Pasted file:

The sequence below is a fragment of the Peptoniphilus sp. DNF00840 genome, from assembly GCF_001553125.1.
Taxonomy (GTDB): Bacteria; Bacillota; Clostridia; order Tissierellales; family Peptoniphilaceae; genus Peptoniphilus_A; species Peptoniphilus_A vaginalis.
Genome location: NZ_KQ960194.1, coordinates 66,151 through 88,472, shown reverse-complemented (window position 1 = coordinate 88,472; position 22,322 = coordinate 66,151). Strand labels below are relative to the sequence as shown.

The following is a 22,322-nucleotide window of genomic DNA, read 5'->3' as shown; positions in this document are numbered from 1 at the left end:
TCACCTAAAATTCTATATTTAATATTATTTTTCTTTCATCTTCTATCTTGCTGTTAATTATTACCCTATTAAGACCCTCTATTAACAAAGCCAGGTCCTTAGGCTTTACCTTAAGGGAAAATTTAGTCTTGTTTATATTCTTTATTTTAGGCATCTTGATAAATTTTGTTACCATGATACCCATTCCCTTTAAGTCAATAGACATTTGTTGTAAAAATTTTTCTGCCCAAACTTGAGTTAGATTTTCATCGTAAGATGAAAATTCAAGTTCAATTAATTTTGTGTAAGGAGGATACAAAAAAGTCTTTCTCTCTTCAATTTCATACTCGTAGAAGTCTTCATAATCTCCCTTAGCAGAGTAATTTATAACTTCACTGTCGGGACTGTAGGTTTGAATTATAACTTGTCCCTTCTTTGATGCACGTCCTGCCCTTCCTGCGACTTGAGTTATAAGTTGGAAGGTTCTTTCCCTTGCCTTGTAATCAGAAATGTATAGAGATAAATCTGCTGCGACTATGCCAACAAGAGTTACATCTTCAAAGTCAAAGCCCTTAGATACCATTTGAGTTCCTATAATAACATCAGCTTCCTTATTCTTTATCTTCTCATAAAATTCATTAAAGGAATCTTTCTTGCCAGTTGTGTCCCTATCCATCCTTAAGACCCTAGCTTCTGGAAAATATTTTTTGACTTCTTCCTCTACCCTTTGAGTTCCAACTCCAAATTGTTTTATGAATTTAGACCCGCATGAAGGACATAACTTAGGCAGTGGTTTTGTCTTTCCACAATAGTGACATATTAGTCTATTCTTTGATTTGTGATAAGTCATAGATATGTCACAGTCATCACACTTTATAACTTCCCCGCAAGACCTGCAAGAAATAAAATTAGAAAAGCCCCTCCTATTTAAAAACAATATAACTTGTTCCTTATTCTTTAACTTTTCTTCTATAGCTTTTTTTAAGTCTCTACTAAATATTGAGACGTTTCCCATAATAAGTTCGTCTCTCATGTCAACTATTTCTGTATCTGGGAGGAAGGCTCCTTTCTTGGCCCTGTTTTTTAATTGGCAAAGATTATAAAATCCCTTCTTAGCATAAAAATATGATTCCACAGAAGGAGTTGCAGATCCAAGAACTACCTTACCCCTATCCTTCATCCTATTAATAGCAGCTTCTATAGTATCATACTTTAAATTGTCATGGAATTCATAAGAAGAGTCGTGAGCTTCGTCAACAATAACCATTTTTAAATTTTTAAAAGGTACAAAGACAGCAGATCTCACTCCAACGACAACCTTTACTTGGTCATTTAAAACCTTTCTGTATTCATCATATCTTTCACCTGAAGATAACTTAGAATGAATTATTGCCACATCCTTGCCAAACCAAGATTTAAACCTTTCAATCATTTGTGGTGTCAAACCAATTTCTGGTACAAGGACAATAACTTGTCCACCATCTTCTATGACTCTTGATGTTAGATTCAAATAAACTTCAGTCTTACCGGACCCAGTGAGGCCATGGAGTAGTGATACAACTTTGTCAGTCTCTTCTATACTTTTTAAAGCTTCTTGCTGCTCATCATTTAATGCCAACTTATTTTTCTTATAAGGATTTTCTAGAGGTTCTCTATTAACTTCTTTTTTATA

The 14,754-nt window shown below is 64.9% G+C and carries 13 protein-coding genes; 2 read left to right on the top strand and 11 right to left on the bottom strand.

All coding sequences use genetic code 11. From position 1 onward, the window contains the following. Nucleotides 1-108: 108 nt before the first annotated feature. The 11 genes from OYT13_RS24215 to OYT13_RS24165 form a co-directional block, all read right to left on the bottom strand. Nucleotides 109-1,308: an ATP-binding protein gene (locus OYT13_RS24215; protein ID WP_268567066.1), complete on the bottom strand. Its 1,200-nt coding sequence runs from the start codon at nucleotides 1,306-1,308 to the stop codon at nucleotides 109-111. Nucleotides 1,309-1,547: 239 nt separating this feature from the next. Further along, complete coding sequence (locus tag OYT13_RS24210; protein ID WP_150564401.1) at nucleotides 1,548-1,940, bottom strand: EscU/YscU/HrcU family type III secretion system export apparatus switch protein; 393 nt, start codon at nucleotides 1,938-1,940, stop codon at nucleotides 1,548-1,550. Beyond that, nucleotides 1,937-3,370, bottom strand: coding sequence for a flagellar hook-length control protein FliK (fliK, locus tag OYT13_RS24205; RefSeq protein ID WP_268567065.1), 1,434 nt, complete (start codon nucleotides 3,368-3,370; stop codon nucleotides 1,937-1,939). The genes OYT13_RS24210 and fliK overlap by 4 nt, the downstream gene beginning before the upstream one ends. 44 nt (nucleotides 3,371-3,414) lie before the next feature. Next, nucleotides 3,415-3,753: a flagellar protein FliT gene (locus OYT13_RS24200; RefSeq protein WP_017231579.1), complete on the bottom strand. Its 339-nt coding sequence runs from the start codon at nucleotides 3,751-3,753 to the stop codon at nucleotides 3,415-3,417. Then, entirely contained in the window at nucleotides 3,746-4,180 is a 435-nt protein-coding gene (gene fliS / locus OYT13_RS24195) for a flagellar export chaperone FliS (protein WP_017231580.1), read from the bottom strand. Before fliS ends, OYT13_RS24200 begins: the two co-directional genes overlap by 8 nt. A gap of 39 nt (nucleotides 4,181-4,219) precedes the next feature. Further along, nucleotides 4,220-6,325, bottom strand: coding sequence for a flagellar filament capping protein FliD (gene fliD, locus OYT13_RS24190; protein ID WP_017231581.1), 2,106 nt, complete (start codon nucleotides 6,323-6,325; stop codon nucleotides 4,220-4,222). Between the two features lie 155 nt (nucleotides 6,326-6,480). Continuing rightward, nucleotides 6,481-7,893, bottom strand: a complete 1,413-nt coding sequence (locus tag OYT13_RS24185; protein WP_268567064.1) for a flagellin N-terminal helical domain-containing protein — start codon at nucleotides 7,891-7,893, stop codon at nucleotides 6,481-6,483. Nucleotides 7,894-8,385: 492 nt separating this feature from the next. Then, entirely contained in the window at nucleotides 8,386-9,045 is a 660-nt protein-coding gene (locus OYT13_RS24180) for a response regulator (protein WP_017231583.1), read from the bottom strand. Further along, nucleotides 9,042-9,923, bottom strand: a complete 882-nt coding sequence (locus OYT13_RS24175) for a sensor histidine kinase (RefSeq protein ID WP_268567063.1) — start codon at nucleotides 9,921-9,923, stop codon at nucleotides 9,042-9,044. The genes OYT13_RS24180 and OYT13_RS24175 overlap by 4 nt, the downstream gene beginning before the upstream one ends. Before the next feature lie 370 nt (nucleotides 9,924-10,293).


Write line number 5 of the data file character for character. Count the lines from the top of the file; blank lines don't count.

TCACCTAAAATTCTATATTTAATATTATTTTTCTTTCATCTTCTATCTTGCTGTTAATTATTACCCTATTAAGACCCTCTATTAACAAAGCCAGGTCCTTAGGCTTTACCTTAAGGGAAAATTTAGTCTTGTTTATATTCTTTATTTTAGGCATCTTGATAAATTTTGTTACCATGATACCCATTCCCTTTAAGTCAATAGACATTTGTTGTAAAAATTTTTCTGCCCAAACTTGAGTTAGATTTTCATCGTAAGATGAAAATTCAAGTTCAATTAATTTTGTGTAAGGAGGATACAAAAAAGTCTTTCTCTCTTCAATTTCATACTCGTAGAAGTCTTCATAATCTCCCTTAGCAGAGTAATTTATAACTTCACTGTCGGGACTGTAGGTTTGAATTATAACTTGTCCCTTCTTTGATGCACGTCCTGCCCTTCCTGCGACTTGAGTTATAAGTTGGAAGGTTCTTTCCCTTGCCTTGTAATCAGAAATGTATAGAGATAAATCTGCTGCGACTATGCCAACAAGAGTTACATCTTCAAAGTCAAAGCCCTTAGATACCATTTGAGTTCCTATAATAACATCAGCTTCCTTATTCTTTATCTTCTCATAAAATTCATTAAAGGAATCTTTCTTGCCAGTTGTGTCCCTATCCATCCTTAAGACCCTAGCTTCTGGAAAATATTTTTTGACTTCTTCCTCTACCCTTTGAGTTCCAACTCCAAATTGTTTTATGAATTTAGACCCGCATGAAGGACATAACTTAGGCAGTGGTTTTGTCTTTCCACAATAGTGACATATTAGTCTATTCTTTGATTTGTGATAAGTCATAGATATGTCACAGTCATCACACTTTATAACTTCCCCGCAAGACCTGCAAGAAATAAAATTAGAAAAGCCCCTCCTATTTAAAAACAATATAACTTGTTCCTTATTCTTTAACTTTTCTTCTATAGCTTTTTTTAAGTCTCTACTAAATATTGAGACGTTTCCCATAATAAGTTCGTCTCTCATGTCAACTATTTCTGTATCTGGGAGGAAGGCTCCTTTCTTGGCCCTGTTTTTTAATTGGCAAAGATTATAAAATCCCTTCTTAGCATAAAAATATGATTCCACAGAAGGAGTTGCAGATCCAAGAACTACCTTACCCCTATCCTTCATCCTATTAATAGCAGCTTCTATAGTATCATACTTTAAATTGTCATGGAATTCATAAGAAGAGTCGTGAGCTTCGTCAACAATAACCATTTTTAAATTTTTAAAAGGTACAAAGACAGCAGATCTCACTCCAACGACAACCTTTACTTGGTCATTTAAAACCTTTCTGTATTCATCATATCTTTCACCTGAAGATAACTTAGAATGAATTATTGCCACATCCTTGCCAAACCAAGATTTAAACCTTTCAATCATTTGTGGTGTCAAACCAATTTCTGGTACAAGGACAATAACTTGTCCACCATCTTCTATGACTCTTGATGTTAGATTCAAATAAACTTCAGTCTTACCGGACCCAGTGAGGCCATGGAGTAGTGATACAACTTTGTCAGTCTCTTCTATACTTTTTAAAGCTTCTTGCTGCTCATCATTTAATGCCAACTTATTTTTCTTATAAGGATTTTCTAGAGGTTCTCTATTAACTTCTTTTTTATA